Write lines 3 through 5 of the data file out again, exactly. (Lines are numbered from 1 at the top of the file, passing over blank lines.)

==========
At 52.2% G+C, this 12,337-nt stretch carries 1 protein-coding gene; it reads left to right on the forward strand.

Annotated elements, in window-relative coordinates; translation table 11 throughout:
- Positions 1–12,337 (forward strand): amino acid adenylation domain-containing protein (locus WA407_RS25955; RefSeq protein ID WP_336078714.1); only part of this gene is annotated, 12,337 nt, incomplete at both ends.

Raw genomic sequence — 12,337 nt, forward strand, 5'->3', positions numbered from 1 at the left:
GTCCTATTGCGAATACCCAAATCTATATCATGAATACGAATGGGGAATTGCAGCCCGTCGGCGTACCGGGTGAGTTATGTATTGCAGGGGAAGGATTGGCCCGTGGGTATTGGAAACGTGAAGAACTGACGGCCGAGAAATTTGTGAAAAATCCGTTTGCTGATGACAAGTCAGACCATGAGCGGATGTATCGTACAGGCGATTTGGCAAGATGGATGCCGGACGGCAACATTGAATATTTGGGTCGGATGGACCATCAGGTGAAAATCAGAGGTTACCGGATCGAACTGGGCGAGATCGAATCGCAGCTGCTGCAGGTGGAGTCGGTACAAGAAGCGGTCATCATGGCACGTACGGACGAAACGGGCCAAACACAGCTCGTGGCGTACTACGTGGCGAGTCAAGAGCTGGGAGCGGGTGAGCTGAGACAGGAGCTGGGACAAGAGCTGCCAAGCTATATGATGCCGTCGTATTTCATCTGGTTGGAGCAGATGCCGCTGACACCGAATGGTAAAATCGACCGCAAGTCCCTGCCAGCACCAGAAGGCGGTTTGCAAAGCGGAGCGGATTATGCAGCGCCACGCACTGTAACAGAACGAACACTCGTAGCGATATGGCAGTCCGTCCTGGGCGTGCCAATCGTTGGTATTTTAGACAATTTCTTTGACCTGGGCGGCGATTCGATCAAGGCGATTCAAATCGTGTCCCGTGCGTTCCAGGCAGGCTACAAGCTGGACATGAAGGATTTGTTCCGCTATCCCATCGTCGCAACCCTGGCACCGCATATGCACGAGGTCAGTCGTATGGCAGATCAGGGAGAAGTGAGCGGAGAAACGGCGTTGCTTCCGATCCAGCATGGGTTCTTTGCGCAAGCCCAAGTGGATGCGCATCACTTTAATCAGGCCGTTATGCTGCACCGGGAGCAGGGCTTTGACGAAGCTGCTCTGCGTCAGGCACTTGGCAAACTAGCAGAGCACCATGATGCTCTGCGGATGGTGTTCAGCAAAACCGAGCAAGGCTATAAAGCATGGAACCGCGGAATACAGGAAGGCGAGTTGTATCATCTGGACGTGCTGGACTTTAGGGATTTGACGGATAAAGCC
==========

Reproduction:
- Positions 1–12,337 (forward strand): amino acid adenylation domain-containing protein (locus WA407_RS25955; RefSeq protein ID WP_336078714.1); only part of this gene is annotated, 12,337 nt, incomplete at both ends.

Raw genomic sequence — 12,337 nt, forward strand, 5'->3', positions numbered from 1 at the left:
GTCCTATTGCGAATACCCAAATCTATATCATGAATACGAATGGGGAATTGCAGCCCGTCGGCGTACCGGGTGAGTTATGTATTGCAGGGGAAGGATTGGCCCGTGGGTATTGGAAACGTGAAGAACTGACGGCCGAGAAATTTGTGAAAAATCCGTTTGCTGATGACAAGTCAGACCATGAGCGGATGTATCGTACAGGCGATTTGGCAAGATGGATGCCGGACGGCAACATTGAATATTTGGGTCGGATGGACCATCAGGTGAAAATCAGAGGTTACCGGATCGAACTGGGCGAGATCGAATCGCAGCTGCTGCAGGTGGAGTCGGTACAAGAAGCGGTCATCATGGCACGTACGGACGAAACGGGCCAAACACAGCTCGTGGCGTACTACGTGGCGAGTCAAGAGCTGGGAGCGGGTGAGCTGAGACAGGAGCTGGGACAAGAGCTGCCAAGCTATATGATGCCGTCGTATTTCATCTGGTTGGAGCAGATGCCGCTGACACCGAATGGTAAAATCGACCGCAAGTCCCTGCCAGCACCAGAAGGCGGTTTGCAAAGCGGAGCGGATTATGCAGCGCCACGCACTGTAACAGAACGAACACTCGTAGCGATATGGCAGTCCGTCCTGGGCGTGCCAATCGTTGGTATTTTAGACAATTTCTTTGACCTGGGCGGCGATTCGATCAAGGCGATTCAAATCGTGTCCCGTGCGTTCCAGGCAGGCTACAAGCTGGACATGAAGGATTTGTTCCGCTATCCCATCGTCGCAACCCTGGCACCGCATATGCACGAGGTCAGTCGTATGGCAGATCAGGGAGAAGTGAGCGGAGAAACGGCGTTGCTTCCGATCCAGCATGGGTTCTTTGCGCAAGCCCAAGTGGATGCGCATCACTTTAATCAGGCCGTTATGCTGCACCGGGAGCAGGGCTTTGACGAAGCTGCTCTGCGTCAGGCACTTGGCAAACTAGCAGAGCACCATGATGCTCTGCGGATGGTGTTCAGCAAAACCGAGCAAGGCTATAAAGCATGGAACCGCGGAATACAGGAAGGCGAGTTGTATCATCTGGACGTGCTGGACTTTAGGGATTTGACGGATAAAGCC